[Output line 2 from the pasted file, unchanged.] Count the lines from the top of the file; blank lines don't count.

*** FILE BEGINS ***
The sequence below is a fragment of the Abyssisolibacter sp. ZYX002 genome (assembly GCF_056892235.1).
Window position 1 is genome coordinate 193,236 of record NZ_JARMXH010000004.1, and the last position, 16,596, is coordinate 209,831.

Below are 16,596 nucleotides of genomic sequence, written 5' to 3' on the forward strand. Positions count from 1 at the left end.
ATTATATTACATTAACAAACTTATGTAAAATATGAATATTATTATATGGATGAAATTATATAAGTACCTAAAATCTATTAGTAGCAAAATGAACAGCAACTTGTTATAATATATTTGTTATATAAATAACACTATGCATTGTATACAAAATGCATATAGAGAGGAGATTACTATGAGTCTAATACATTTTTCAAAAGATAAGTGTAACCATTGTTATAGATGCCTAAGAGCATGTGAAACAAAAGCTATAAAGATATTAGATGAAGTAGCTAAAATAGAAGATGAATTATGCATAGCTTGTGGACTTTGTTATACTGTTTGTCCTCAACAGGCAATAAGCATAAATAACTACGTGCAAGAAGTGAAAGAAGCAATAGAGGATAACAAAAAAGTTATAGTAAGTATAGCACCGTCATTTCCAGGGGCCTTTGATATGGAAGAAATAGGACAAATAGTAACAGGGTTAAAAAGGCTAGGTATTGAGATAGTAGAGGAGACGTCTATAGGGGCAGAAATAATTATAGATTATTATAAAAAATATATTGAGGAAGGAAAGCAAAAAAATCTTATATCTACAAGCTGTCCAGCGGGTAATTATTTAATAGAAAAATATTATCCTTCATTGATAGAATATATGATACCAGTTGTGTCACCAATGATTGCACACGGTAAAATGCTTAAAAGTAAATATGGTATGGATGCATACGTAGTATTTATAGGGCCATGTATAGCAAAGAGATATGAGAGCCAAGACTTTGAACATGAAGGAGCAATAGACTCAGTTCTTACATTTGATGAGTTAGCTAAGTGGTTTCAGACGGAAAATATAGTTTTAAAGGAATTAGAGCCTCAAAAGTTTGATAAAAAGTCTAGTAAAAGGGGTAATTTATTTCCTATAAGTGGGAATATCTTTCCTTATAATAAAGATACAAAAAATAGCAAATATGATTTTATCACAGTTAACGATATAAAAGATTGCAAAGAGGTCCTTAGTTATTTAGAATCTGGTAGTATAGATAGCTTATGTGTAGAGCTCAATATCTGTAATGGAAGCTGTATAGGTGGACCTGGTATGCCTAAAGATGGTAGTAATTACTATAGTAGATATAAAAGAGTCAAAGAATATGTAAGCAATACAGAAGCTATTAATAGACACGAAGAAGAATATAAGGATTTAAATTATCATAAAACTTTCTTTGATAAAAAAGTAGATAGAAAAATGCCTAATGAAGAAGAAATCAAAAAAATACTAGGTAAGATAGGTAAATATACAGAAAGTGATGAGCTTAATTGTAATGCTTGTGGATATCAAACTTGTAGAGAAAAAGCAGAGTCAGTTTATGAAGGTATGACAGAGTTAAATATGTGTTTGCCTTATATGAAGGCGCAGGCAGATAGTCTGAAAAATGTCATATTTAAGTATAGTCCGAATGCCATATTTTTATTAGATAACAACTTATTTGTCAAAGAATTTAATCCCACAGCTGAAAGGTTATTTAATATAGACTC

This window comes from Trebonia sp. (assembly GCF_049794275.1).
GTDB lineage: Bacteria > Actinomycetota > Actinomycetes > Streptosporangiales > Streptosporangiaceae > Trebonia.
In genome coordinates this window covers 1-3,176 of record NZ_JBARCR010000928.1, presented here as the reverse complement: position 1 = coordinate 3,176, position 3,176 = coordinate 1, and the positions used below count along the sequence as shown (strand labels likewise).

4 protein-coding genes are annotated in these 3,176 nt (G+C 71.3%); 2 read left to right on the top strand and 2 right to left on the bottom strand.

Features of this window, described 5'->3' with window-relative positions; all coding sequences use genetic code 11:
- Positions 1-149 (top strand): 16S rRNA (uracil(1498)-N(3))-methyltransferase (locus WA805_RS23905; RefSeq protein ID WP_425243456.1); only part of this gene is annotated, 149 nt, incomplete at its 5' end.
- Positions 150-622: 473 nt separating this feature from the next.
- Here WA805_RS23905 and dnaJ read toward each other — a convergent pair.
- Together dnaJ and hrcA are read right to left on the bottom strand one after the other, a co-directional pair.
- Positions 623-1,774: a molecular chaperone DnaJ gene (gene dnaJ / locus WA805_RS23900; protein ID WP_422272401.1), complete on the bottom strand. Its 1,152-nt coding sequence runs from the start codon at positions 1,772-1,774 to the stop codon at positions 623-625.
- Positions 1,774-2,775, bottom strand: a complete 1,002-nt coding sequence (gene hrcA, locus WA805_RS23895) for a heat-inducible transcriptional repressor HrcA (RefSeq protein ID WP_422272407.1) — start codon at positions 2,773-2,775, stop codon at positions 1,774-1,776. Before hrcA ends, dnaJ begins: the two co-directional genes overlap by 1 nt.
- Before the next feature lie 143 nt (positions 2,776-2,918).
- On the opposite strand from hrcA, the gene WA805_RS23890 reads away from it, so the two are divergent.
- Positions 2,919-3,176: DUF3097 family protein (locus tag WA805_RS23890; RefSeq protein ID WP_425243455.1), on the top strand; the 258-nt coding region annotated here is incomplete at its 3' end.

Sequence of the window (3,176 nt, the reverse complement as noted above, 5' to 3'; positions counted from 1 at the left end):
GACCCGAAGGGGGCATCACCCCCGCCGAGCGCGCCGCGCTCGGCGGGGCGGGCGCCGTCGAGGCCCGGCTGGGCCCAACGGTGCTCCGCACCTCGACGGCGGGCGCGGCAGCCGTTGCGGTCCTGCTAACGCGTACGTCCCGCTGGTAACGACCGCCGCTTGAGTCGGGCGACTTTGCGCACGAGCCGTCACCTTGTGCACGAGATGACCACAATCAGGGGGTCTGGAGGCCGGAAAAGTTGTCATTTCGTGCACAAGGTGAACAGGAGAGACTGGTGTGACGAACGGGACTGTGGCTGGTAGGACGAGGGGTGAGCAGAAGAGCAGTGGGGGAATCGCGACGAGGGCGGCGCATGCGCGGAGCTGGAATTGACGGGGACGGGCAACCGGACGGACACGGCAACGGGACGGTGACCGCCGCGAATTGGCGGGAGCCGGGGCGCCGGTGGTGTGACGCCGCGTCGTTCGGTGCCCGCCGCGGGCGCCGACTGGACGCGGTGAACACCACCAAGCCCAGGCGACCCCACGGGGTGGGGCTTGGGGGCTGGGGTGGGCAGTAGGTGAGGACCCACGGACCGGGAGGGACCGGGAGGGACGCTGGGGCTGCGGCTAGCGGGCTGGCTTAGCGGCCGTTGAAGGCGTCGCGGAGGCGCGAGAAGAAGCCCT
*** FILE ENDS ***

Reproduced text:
Window position 1 is genome coordinate 193,236 of record NZ_JARMXH010000004.1, and the last position, 16,596, is coordinate 209,831.